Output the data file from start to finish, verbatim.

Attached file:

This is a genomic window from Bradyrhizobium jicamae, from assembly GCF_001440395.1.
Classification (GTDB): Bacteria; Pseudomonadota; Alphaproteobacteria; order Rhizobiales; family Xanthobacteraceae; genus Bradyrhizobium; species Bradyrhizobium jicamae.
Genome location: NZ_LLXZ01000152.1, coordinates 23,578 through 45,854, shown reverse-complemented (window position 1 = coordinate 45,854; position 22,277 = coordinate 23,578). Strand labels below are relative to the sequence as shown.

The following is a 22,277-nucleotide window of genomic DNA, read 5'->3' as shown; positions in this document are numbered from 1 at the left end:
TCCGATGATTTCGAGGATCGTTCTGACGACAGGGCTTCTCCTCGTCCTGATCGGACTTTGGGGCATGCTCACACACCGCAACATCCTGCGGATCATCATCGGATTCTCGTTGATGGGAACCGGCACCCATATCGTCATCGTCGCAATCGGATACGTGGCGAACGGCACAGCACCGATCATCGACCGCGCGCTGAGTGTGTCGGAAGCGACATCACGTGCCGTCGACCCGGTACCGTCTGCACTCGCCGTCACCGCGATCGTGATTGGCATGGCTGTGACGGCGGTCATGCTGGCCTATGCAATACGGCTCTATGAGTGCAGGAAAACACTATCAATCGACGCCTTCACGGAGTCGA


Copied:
This is a genomic window from Bradyrhizobium jicamae, from assembly GCF_001440395.1.
Classification (GTDB): Bacteria; Pseudomonadota; Alphaproteobacteria; order Rhizobiales; family Xanthobacteraceae; genus Bradyrhizobium; species Bradyrhizobium jicamae.
Genome location: NZ_LLXZ01000152.1, coordinates 23,578 through 45,854, shown reverse-complemented (window position 1 = coordinate 45,854; position 22,277 = coordinate 23,578). Strand labels below are relative to the sequence as shown.

The following is a 22,277-nucleotide window of genomic DNA, read 5'->3' as shown; positions in this document are numbered from 1 at the left end:
TCCGATGATTTCGAGGATCGTTCTGACGACAGGGCTTCTCCTCGTCCTGATCGGACTTTGGGGCATGCTCACACACCGCAACATCCTGCGGATCATCATCGGATTCTCGTTGATGGGAACCGGCACCCATATCGTCATCGTCGCAATCGGATACGTGGCGAACGGCACAGCACCGATCATCGACCGCGCGCTGAGTGTGTCGGAAGCGACATCACGTGCCGTCGACCCGGTACCGTCTGCACTCGCCGTCACCGCGATCGTGATTGGCATGGCTGTGACGGCGGTCATGCTGGCCTATGCAATACGGCTCTATGAGTGCAGGAAAACACTATCAATCGACGCCTTCACGGAGTCGA